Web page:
Since the beginning of the “freefall” of U.S.-China relations during the global COVID-19 pandemic last year, tension over the Taiwan Strait has been escalating, as attested by the constant military posturing, political signaling and coercive policies of the mainland. As the calls for “unification by force” worsen at an unprecedented pace in mainland China, the concern over the possible military takeover of Taiwan by China has exacerbated exponentially.
As recent as last month, Admiral Phil Davidson testified in front of the Senate Armed Services Committee that China could attempt to take control of Taiwan in the next six years. Such an estimate significantly accelerates the threat and imminence of a war over Taiwan, most likely fought between the United States and China.
There are debates as to whether Beijing has made any determined decision to wage a war over Taiwan in the next few years. The official policy statements from the top leaders on Taiwan still stick to the formula of “peaceful unification.” Based on the documents that guide China’s national strategies, including the 2035 Plan and the 14th Five-Year Plan, China’s national priority in the foreseeable future remains domestic development, instead of national unification.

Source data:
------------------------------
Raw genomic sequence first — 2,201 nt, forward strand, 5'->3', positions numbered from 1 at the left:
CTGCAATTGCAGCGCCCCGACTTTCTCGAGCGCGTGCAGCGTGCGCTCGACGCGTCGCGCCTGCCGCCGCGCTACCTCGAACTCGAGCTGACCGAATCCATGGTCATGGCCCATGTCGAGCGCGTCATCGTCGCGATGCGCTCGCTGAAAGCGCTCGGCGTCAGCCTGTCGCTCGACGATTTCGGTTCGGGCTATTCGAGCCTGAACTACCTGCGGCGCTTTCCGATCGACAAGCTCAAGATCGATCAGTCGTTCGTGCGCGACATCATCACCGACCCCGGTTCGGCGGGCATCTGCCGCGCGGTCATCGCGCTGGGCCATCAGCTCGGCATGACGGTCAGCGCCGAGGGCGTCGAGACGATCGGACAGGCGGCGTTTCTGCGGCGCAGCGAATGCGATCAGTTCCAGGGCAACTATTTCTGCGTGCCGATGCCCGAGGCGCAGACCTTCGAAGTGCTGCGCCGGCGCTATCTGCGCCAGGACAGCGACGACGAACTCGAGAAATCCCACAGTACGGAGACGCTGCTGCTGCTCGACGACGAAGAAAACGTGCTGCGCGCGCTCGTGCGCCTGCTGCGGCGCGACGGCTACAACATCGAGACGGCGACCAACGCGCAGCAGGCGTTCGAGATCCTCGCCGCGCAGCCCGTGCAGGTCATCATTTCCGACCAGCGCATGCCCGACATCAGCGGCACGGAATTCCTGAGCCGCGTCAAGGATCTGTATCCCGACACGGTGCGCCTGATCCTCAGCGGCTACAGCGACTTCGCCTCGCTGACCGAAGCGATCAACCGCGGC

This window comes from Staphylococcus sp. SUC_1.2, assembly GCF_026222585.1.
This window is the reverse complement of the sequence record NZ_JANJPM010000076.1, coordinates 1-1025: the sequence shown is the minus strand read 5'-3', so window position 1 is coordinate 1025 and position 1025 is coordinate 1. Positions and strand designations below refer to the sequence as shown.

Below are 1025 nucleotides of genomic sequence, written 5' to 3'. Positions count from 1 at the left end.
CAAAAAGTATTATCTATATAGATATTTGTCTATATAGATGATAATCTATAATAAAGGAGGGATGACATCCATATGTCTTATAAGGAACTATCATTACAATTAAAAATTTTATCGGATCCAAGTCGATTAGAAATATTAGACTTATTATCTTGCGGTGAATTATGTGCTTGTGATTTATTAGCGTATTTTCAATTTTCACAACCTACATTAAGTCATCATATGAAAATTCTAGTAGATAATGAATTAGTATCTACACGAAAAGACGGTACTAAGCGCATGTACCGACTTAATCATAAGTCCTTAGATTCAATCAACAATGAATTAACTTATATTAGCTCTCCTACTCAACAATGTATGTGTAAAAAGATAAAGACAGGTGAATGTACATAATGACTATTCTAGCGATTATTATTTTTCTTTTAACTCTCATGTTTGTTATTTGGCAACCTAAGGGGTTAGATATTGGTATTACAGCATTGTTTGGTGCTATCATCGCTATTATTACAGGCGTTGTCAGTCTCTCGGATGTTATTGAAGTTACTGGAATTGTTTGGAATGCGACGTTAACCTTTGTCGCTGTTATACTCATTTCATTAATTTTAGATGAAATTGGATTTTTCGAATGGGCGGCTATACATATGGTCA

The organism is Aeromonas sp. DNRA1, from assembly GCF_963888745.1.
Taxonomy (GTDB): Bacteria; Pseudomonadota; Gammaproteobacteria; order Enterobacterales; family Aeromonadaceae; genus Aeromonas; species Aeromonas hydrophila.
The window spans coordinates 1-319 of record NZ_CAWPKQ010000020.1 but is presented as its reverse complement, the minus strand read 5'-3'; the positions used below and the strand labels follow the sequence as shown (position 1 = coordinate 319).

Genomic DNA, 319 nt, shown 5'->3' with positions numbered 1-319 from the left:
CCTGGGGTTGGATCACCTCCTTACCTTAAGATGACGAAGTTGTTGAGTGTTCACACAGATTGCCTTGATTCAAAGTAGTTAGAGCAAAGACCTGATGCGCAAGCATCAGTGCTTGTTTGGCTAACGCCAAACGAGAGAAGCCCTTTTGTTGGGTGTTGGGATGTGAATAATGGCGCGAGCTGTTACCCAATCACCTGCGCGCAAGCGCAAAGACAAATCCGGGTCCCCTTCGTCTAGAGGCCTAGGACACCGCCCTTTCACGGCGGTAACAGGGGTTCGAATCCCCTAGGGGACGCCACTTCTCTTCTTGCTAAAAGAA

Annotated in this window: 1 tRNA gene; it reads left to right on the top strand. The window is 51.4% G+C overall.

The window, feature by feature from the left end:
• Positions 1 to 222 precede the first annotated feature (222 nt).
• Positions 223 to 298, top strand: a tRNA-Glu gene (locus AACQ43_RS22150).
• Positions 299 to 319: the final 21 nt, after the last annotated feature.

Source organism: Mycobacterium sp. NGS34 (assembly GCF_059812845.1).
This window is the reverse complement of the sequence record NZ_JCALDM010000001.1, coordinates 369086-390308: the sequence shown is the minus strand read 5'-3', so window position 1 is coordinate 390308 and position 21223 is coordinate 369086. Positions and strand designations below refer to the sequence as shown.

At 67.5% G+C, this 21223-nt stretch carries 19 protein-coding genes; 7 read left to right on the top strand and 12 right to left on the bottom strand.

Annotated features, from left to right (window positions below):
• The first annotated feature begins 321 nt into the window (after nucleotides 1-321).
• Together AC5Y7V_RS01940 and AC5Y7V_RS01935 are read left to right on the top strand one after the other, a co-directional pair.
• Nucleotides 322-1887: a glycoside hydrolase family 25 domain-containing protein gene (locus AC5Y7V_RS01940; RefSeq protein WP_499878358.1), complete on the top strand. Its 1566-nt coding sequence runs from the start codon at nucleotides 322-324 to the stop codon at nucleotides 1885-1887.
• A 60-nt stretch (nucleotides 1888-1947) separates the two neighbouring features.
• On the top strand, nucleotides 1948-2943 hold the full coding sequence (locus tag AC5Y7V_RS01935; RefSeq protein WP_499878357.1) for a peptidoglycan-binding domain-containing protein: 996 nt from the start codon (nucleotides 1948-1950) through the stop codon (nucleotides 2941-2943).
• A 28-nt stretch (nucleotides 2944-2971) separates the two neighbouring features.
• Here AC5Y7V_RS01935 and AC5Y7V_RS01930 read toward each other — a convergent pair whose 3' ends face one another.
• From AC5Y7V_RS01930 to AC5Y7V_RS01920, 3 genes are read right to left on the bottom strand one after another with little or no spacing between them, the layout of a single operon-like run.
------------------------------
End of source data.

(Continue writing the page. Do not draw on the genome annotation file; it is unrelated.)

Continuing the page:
However, at the same time, it is also widely recognized that China’s war preparation and military posturing toward Taiwan have accelerated in recent years. These actions include active military buildup, repeated coercive shows of force, as well as government-manipulated nationalism actively calling for “unification by force.” These conflicting messages blur China’s true intentions and calculations regarding Taiwan. Hence, they are particularly concerning for policymakers for their formulation of effective strategies toward a Taiwan-related contingency.
Read the full article in The Korea Times.